“Football is an evolutionary process, we have senior players who have weak fundamental skills. They will dribble and make fans go ‘wow!’, but at the end it doesn’t work. It requires someone to sit back and make that analysis. Dube could not do that.”

Munyati also showered praise on Warriors coach Ian Gorowa, who he said has exceeded expectations in the short period he has been in charge of the team.

Gorowa has however been at loggerheads lately with Zifa chief executive Jonathan Mashingaidze over employment and commercial differences involving his contract and the Umbro kit deal, with souring relations between the two resulting in a barrage of name-calling and derision in the media. 

“Right now we have a coach, Ian Gorowa, who is scientific in his coaching approach. Ian and I come a long way. I don’t want to claim credit, but it was me who was influential in engaging Ian when everyone wanted to continue with (Klaus-Dieter) Pagels. Ian used to come for our games a year or two before he was appointed Warriors coach. He would have pen and pad, jotting down notes. For me, that says something about an individual. I believe people like Ian are an important component of the future.

“But look at what is happening to him right now. He is already being frustrated. Despite promises that the president would pay his salary, he only got a small allowance that ended in November. How do you expect the guy to remain motivated?

“Before Chan he went to companies and sought funds for the team. He managed to get airfares for the team to fly to Cape Town. And someone wants to find fault in what he has done. It’s deplorable.”

The Aces Youth Soccer Academy (Aysa), co-run with Swizz national Marc Duvillard, will be a huge trump card for Munyati in the election. Aysa has produced an array of red-hot talent now forming the core of the current Zimbabwe national side.

Such players as George Chigova, Lincoln Zvasiya, Abbas Amidu, Khama Billiat and Knowledge Musona are some of the Warriors gems unearthed by Aysa.

‘Development is a comprehensive step-by-step process,” Munyati said.

“Look at Switzerland, if you’d spoken of Swizz football 10 years ago people would have laughed at you. Now they are ranked seven in the world and seeded at the World Cup. It didn’t come by chance.

“It’s a result of planning. In Zimbabwe, our football is accident football. It just happen. We need a system that grooms talent from grassroots to league football. I won’t be a president who says I am only here for Zifa. The success of league football reflects at national team level. I will go to a game in Hwange because that’s where you get a feel of things.

“Development is key. I have shown it in my own way that it works. Since 2006 my academy has been the single biggest contributor to growth in Zimbabwean football in terms of talent. Look at the success of the Under-17 team which had Khama, Knowledge and Abbas. It has come all the way to the national team.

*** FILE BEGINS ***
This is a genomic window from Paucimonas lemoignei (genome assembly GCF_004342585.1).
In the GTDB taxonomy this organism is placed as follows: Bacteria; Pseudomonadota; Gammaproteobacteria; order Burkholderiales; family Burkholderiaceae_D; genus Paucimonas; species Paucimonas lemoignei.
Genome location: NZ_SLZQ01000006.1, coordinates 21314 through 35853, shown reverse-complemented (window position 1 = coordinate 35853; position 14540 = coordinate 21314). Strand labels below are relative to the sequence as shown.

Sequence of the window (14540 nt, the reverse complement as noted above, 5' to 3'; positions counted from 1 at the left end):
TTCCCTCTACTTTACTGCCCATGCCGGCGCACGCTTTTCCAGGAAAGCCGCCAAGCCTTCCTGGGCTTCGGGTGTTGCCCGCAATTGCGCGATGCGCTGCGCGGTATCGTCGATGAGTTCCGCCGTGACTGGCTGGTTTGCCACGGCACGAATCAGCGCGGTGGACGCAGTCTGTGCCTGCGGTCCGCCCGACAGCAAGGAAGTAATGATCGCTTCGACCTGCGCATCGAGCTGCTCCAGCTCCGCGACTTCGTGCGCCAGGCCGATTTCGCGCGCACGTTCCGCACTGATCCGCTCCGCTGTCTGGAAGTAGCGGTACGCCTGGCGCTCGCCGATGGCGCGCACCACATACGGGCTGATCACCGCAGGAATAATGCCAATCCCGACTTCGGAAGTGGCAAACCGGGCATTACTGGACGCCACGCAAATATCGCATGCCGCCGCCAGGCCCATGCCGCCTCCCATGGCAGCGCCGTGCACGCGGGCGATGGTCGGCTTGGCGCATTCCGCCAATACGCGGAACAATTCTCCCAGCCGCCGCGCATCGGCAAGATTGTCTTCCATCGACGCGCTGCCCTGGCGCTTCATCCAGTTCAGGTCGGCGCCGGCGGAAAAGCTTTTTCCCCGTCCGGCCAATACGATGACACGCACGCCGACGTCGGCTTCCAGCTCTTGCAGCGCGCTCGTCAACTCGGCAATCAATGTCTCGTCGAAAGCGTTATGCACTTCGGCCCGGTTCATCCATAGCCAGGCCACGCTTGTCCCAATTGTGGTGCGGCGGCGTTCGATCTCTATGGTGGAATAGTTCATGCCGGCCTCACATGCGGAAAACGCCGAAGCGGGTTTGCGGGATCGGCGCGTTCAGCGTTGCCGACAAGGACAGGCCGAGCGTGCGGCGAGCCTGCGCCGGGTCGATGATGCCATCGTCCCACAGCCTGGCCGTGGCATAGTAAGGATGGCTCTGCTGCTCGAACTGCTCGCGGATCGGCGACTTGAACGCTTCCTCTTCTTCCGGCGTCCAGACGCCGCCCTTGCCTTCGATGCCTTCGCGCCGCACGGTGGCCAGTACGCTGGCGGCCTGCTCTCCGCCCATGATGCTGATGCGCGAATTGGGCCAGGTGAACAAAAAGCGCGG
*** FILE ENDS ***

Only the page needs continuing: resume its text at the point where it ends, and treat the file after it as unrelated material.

“I want to have such centres as Aysa throughout the country. I want to have 20 to 50 centres like mine throughout the country. Each province would have its centre of development, with a Zifa-employed officer response for development.”

As Zifa enters the election homestretch, Munyati claims vote-buying is rife, and threaten to dent the credibility of the election.

A 58-member Zifa Council, made up of different stakeholders from across the country, elects the association’s president and board members.

“The system of paid patronage has got to end,” Munyati said. “It’s like ‘I pay you to vote for me, so you are indebted to me for the next four years until I get to pay you again. If you are not doing anything in your province I will turn a blind eye because you are my partner, my friend’.”

Asked if he had evidence of any vote-buying, having been a Zifa board member for four solid years, Munyati answered:  “There is no doubt that there is manipulation in the election process, where people get greased.  Do I have evidence? No. But it’s such a big challenge that even people are saying to me if you don’t pay you are not gonna win votes. If I fail to win because I didn’t buy votes, at least I would have stood on a matter of principle.

“I will not pay you to vote for me. But I will make you succeed in your constituencies of football where you come from. If you are not in it for the game, what are you there for? You would have betrayed. In this day and age, how can you be owned by another man? We need to get rid of this culture of patronage.”

Munyati, however, is convinced he will be swept into office by the majority of voters come March 29.  

“I believe there is always good in all of us. Intrinsically, we all want to do good, although there are certain people you will never change,” he said.

“The majority of councillors are able to see what is right and what is wrong. We have 58 councillors. At least 30 are willing to vote for the future, rather than take us back to the old sordid age of patronage.”

Munyati said he will launch his campaign manifesto in the next few days.

(With the watershed Zifa board elections fast approaching, the Daily News will in the build-up to the polls run interviews of the four contenders vying for the association’s presidency. We call upon those with the voting privilege to make a wise choice for the future of Zimbabwean football).

Comments (6)

kuti Munyati ndokuti bhora.

igwe - 19 March 2014

Wise words Mr Munyati and I sincerely hope people will vote for people with football at heart not those who want to make a name by sitting on several boards.

Mamoyo - 19 March 2014

Wise words Mr.Munyati.One need to have a passion in football.Interest at heart and not just a seat at Zifa House.Go ouit in the rural areas and promote soccer.You will be shocked the potential one would get.Good luck Nigel hoping for the best.

Tom Nyirenda - 20 March 2014

Uyu ndiye munhu webhora uyu. Please vote overwhelmingly for this guy imi ma Zifa counsillors mese. Ano vhotera Cashbert toziva zvinenge zvaitika.

Tich - 21 March 2014

VaMunyati ndizvo tisape Kazibeti mbavha another chance.

achimangeni - 21 March 2014